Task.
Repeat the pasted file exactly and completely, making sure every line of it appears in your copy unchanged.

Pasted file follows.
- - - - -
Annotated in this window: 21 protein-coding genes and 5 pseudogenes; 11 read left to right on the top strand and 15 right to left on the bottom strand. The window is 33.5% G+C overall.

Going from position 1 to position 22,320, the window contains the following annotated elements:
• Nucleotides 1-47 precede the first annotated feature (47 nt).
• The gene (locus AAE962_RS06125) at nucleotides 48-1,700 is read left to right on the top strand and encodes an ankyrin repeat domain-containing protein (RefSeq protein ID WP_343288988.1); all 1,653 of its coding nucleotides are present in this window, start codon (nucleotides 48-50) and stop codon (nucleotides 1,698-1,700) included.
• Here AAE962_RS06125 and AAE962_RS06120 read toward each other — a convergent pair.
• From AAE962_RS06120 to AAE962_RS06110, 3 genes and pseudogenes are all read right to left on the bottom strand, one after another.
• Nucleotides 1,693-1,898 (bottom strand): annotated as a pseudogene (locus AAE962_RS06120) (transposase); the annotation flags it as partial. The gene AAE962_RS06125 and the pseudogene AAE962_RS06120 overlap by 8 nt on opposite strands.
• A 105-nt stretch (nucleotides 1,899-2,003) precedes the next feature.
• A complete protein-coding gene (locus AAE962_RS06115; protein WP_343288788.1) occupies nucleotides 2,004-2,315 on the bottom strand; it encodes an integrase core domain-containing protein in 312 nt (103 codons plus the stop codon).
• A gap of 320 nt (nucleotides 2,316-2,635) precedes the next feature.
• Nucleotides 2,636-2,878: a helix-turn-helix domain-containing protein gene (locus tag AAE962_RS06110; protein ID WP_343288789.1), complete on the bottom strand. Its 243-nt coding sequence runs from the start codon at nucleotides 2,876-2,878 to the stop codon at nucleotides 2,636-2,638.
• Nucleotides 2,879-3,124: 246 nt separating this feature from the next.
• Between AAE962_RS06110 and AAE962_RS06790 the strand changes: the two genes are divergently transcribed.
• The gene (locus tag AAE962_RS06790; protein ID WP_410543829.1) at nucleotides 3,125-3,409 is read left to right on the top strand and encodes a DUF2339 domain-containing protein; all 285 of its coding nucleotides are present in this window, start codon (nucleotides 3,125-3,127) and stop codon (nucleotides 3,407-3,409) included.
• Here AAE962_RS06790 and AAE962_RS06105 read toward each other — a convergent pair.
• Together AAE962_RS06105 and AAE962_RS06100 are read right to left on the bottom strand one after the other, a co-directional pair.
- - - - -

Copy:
Annotated in this window: 21 protein-coding genes and 5 pseudogenes; 11 read left to right on the top strand and 15 right to left on the bottom strand. The window is 33.5% G+C overall.

Going from position 1 to position 22,320, the window contains the following annotated elements:
• Nucleotides 1-47 precede the first annotated feature (47 nt).
• The gene (locus AAE962_RS06125) at nucleotides 48-1,700 is read left to right on the top strand and encodes an ankyrin repeat domain-containing protein (RefSeq protein ID WP_343288988.1); all 1,653 of its coding nucleotides are present in this window, start codon (nucleotides 48-50) and stop codon (nucleotides 1,698-1,700) included.
• Here AAE962_RS06125 and AAE962_RS06120 read toward each other — a convergent pair.
• From AAE962_RS06120 to AAE962_RS06110, 3 genes and pseudogenes are all read right to left on the bottom strand, one after another.
• Nucleotides 1,693-1,898 (bottom strand): annotated as a pseudogene (locus AAE962_RS06120) (transposase); the annotation flags it as partial. The gene AAE962_RS06125 and the pseudogene AAE962_RS06120 overlap by 8 nt on opposite strands.
• A 105-nt stretch (nucleotides 1,899-2,003) precedes the next feature.
• A complete protein-coding gene (locus AAE962_RS06115; protein WP_343288788.1) occupies nucleotides 2,004-2,315 on the bottom strand; it encodes an integrase core domain-containing protein in 312 nt (103 codons plus the stop codon).
• A gap of 320 nt (nucleotides 2,316-2,635) precedes the next feature.
• Nucleotides 2,636-2,878: a helix-turn-helix domain-containing protein gene (locus tag AAE962_RS06110; protein ID WP_343288789.1), complete on the bottom strand. Its 243-nt coding sequence runs from the start codon at nucleotides 2,876-2,878 to the stop codon at nucleotides 2,636-2,638.
• Nucleotides 2,879-3,124: 246 nt separating this feature from the next.
• Between AAE962_RS06110 and AAE962_RS06790 the strand changes: the two genes are divergently transcribed.
• The gene (locus tag AAE962_RS06790; protein ID WP_410543829.1) at nucleotides 3,125-3,409 is read left to right on the top strand and encodes a DUF2339 domain-containing protein; all 285 of its coding nucleotides are present in this window, start codon (nucleotides 3,125-3,127) and stop codon (nucleotides 3,407-3,409) included.
• Here AAE962_RS06790 and AAE962_RS06105 read toward each other — a convergent pair.
• Together AAE962_RS06105 and AAE962_RS06100 are read right to left on the bottom strand one after the other, a co-directional pair.